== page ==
Department of Physics

Department News

Colloquium Announcement for Friday, September 29, 2017 (Speaker: Prof. Carlos Wexler)

Sep 25, 2017

Numbers in Condensed Matter Systems- a talk dedicated to the 2016 Nobel Prize in Physics
Speaker: Prof. Carlos Wexler
Date: Friday, September 29, 2017
Time: 4pm
Room: 205 Currens Hall
Abstract: In 1980 Klaus von Klitzing discovered [1] a remarkable quantization of the Hall conductance [2] of a quasi two-dimensional electron gas in a strong magnetic field at low temperatures: the conductance jumps in exact multiples of a fundamental conductance unit (depending only on Planck's constant and the change of the electron) and is independent on the type of semiconductor used, detailed experimental geometry and the presence of impurities or defects. In fact, this quantization is precise to less than a part per billion (and is currently the standard by which the unit of resistance, the Ohm, is defined!). How is it possible that such high-precision and highly reproducible measurements result from "dirty", and somewhat poorly controlled experimental conditions? The answer came in part from the realization of Thouless and colleagues about the topological nature of the Quantum Hall Effect, the Hall conductance is demonstrated to depend on the topology (a global property), and is thus robust against small defects or imperfections [3]. Another "application" of topology in condensed matter systems came earlier. In early 1970s there was considerable controversy on whether any long-range order could exist in 2D systems due to large-scale fluctuations. Experiments, however, showed clear evidence of low-temperature superfluidity and superconductivity. In 1972 Kosterlitz and Thouless [4] proposed a new type of phase transition based on the emergence, at the critical temperature, of free quantized vortices and anti-vortices. Vortices are a kind of topological defect where the fluid circulates around a singularity or core; they are topological as they correspond to the behavior of the fluid all the way around them! We call these vortices "quantized" because their "strength" can only come in integer multiples of a quantum of circulation (superfluids) or a quantum of flux (superconductors), which depend only on fundamental constants. This makes these objects remarkably robust, as they cannot easily dissipate by smoothly loosing strength. The Kosterlitz-Thouless vortex unbinding transition is able to explain in detail the emergence of two-dimensional superfluidity and superconductivity [5].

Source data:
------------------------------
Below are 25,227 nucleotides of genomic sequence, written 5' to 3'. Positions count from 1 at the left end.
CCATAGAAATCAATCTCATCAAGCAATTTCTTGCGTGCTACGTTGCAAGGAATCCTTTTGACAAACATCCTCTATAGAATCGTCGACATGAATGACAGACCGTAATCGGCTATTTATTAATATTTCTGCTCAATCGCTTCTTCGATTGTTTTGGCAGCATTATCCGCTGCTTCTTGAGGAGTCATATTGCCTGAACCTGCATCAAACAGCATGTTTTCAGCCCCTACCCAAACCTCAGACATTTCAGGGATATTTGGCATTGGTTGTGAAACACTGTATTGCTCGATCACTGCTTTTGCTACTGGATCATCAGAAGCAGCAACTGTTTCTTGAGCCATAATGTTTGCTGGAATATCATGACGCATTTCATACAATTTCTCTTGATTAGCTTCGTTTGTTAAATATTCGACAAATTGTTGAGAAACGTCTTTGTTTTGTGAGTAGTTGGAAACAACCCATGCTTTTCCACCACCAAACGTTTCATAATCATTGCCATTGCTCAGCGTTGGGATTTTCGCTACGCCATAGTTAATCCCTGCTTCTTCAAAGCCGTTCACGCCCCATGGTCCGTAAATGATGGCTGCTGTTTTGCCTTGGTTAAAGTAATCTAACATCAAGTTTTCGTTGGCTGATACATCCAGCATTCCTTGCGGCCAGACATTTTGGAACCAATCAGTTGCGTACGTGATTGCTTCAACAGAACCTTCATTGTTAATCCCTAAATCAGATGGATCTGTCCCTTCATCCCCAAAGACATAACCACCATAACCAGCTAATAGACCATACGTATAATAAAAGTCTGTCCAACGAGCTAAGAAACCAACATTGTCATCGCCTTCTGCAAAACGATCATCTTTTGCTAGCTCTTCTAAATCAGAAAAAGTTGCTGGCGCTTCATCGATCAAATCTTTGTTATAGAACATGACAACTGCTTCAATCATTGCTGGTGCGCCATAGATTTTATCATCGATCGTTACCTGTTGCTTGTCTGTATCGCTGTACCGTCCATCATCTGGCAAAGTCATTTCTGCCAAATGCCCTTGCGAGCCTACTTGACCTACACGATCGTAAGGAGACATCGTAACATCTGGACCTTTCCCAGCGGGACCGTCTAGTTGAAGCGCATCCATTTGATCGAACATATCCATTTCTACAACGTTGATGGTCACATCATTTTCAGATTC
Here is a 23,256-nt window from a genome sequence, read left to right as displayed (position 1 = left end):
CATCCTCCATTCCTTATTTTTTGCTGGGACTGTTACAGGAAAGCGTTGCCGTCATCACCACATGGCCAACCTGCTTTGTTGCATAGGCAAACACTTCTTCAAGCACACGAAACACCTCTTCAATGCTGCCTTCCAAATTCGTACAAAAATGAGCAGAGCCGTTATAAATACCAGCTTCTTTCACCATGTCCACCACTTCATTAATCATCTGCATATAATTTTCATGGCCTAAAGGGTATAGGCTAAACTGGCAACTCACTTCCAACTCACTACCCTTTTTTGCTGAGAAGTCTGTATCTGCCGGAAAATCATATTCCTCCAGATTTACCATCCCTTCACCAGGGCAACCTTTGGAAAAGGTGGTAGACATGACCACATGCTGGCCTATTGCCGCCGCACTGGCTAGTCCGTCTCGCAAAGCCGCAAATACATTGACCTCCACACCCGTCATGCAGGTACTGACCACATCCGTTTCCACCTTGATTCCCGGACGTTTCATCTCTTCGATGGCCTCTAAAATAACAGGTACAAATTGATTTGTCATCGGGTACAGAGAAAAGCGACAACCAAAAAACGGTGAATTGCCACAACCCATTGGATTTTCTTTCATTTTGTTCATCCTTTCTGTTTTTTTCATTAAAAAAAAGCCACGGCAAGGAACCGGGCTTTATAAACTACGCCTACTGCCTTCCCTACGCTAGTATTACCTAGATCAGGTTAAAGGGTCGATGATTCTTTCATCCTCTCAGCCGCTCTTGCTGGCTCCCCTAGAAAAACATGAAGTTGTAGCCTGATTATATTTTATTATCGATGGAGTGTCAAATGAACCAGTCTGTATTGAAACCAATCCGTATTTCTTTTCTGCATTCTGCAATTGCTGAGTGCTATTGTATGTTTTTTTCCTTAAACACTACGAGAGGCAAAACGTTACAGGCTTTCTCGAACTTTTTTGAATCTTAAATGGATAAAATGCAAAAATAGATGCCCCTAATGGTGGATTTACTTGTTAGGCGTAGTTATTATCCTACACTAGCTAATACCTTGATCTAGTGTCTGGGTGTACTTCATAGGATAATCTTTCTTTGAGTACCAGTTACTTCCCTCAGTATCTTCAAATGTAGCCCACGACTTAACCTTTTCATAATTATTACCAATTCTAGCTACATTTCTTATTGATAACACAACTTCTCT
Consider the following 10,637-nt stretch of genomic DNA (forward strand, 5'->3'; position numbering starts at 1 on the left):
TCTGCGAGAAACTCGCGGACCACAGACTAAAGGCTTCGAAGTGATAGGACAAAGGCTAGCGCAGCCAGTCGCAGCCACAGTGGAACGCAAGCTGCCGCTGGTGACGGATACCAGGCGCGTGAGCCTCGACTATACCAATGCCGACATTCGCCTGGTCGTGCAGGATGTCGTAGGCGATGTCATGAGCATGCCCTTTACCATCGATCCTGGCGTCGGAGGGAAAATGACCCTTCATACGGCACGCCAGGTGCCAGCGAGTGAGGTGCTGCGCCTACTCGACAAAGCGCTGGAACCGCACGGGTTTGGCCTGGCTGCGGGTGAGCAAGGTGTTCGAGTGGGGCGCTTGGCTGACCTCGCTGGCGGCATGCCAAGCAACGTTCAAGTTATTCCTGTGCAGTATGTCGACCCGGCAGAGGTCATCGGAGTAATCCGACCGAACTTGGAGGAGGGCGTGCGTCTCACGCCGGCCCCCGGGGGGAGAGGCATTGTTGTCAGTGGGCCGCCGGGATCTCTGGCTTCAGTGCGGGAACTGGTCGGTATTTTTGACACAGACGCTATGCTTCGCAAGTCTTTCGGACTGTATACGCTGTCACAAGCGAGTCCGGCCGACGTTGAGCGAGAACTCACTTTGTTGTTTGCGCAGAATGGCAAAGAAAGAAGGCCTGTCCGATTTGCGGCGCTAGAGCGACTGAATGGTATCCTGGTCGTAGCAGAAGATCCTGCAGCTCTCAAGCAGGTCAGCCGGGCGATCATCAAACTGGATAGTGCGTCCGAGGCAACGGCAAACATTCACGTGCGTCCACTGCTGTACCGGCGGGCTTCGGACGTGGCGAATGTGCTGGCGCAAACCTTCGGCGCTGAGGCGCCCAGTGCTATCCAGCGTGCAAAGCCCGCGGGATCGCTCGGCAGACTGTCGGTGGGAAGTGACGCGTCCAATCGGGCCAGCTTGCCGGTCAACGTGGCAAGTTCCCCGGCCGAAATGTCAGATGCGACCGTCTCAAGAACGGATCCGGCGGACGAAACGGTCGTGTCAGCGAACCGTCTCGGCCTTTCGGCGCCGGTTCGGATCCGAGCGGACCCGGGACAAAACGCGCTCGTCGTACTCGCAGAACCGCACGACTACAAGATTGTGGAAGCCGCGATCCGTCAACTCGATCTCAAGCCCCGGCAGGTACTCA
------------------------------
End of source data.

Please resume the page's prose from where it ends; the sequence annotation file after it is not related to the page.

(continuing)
Notes:
Von Klitzing was awarded the Nobel in 1985; a second Nobel was awarded in 1998 to H. Stormer, D. Tsui and R. Laughlin for the discovery and explanation of the fractional QHE.
Ratio of longitudinal current to transverse induced voltage.
Thouless and Haldane shared 50% of the the 2016 Nobel Prize for their discoveries (I am not discussing Haldane´s work in this talk). It is remarkable that the QHE has resulted in 3 Nobel Prizes in Physics (1985, 1998, 2016)!
The transition was discovered independently by the late Vadim L. Berezinskii and is often referred to as the Berezinskii-Kosterlitz-Thouless transition. 5. Thouless and Kosterlitz shared 50% of the 2016 Nobel Prize for this achievement. Berezinskii died in 1980; Nobel Prizes are not given posthumously
About the speaker: Professor Carlos Wexler is a Professor of physics and the President of the Graduate Faculty Senate at the University of Missouri, Columbia. His research interests are in theoretical modeling and computer simulations of "nano-sponges"--materials with pores in the nanometer scale--that are capable of storing hydrogen and natural gas, phases and phase transitions observed in numerous quasi-two dimensional systems such as two-dimensional electron systems (Quantum Hall Effects), spins and spin chains ("Extended Universality"), and organic films deposited on a substrate.

Physics News